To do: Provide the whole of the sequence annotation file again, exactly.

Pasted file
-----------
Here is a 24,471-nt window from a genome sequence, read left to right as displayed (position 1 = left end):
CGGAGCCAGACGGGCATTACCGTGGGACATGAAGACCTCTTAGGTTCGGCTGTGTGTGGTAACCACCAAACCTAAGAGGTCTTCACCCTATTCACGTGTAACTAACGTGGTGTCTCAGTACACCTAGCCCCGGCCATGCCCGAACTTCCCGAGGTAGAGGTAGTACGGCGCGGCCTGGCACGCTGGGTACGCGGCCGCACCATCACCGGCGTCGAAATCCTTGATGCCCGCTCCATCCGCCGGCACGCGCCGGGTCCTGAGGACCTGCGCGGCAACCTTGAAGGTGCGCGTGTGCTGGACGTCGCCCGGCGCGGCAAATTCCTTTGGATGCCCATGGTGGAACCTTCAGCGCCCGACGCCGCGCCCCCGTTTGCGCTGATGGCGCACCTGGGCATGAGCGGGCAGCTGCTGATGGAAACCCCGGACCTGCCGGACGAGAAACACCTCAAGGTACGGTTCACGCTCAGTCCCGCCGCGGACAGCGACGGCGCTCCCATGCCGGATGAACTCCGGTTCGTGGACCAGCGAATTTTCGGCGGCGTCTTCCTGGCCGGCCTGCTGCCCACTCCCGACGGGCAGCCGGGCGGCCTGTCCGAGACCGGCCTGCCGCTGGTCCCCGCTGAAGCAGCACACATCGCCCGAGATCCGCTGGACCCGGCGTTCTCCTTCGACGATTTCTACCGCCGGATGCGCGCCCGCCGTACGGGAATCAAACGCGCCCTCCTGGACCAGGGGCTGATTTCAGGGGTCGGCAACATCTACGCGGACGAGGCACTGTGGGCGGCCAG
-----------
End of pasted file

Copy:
Here is a 24,471-nt window from a genome sequence, read left to right as displayed (position 1 = left end):
CGGAGCCAGACGGGCATTACCGTGGGACATGAAGACCTCTTAGGTTCGGCTGTGTGTGGTAACCACCAAACCTAAGAGGTCTTCACCCTATTCACGTGTAACTAACGTGGTGTCTCAGTACACCTAGCCCCGGCCATGCCCGAACTTCCCGAGGTAGAGGTAGTACGGCGCGGCCTGGCACGCTGGGTACGCGGCCGCACCATCACCGGCGTCGAAATCCTTGATGCCCGCTCCATCCGCCGGCACGCGCCGGGTCCTGAGGACCTGCGCGGCAACCTTGAAGGTGCGCGTGTGCTGGACGTCGCCCGGCGCGGCAAATTCCTTTGGATGCCCATGGTGGAACCTTCAGCGCCCGACGCCGCGCCCCCGTTTGCGCTGATGGCGCACCTGGGCATGAGCGGGCAGCTGCTGATGGAAACCCCGGACCTGCCGGACGAGAAACACCTCAAGGTACGGTTCACGCTCAGTCCCGCCGCGGACAGCGACGGCGCTCCCATGCCGGATGAACTCCGGTTCGTGGACCAGCGAATTTTCGGCGGCGTCTTCCTGGCCGGCCTGCTGCCCACTCCCGACGGGCAGCCGGGCGGCCTGTCCGAGACCGGCCTGCCGCTGGTCCCCGCTGAAGCAGCACACATCGCCCGAGATCCGCTGGACCCGGCGTTCTCCTTCGACGATTTCTACCGCCGGATGCGCGCCCGCCGTACGGGAATCAAACGCGCCCTCCTGGACCAGGGGCTGATTTCAGGGGTCGGCAACATCTACGCGGACGAGGCACTGTGGGCGGCCAG